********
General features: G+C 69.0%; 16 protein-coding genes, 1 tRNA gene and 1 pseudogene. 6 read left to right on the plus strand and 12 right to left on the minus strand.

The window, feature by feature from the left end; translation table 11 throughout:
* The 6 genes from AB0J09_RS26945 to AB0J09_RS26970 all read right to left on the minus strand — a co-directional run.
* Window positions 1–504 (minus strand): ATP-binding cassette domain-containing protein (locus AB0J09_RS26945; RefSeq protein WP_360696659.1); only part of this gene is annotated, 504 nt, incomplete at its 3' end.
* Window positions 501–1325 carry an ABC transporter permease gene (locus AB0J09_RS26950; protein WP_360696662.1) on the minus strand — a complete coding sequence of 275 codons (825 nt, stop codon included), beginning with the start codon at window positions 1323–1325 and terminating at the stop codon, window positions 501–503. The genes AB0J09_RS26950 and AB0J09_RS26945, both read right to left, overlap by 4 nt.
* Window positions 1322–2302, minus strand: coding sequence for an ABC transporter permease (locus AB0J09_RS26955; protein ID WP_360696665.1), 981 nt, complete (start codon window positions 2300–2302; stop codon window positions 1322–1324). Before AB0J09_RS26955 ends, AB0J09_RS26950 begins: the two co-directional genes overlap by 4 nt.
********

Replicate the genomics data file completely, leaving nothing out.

General features: G+C 69.0%; 16 protein-coding genes, 1 tRNA gene and 1 pseudogene. 6 read left to right on the plus strand and 12 right to left on the minus strand.

The window, feature by feature from the left end; translation table 11 throughout:
* The 6 genes from AB0J09_RS26945 to AB0J09_RS26970 all read right to left on the minus strand — a co-directional run.
* Window positions 1–504 (minus strand): ATP-binding cassette domain-containing protein (locus AB0J09_RS26945; RefSeq protein WP_360696659.1); only part of this gene is annotated, 504 nt, incomplete at its 3' end.
* Window positions 501–1325 carry an ABC transporter permease gene (locus AB0J09_RS26950; protein WP_360696662.1) on the minus strand — a complete coding sequence of 275 codons (825 nt, stop codon included), beginning with the start codon at window positions 1323–1325 and terminating at the stop codon, window positions 501–503. The genes AB0J09_RS26950 and AB0J09_RS26945, both read right to left, overlap by 4 nt.
* Window positions 1322–2302, minus strand: coding sequence for an ABC transporter permease (locus AB0J09_RS26955; protein ID WP_360696665.1), 981 nt, complete (start codon window positions 2300–2302; stop codon window positions 1322–1324). Before AB0J09_RS26955 ends, AB0J09_RS26950 begins: the two co-directional genes overlap by 4 nt.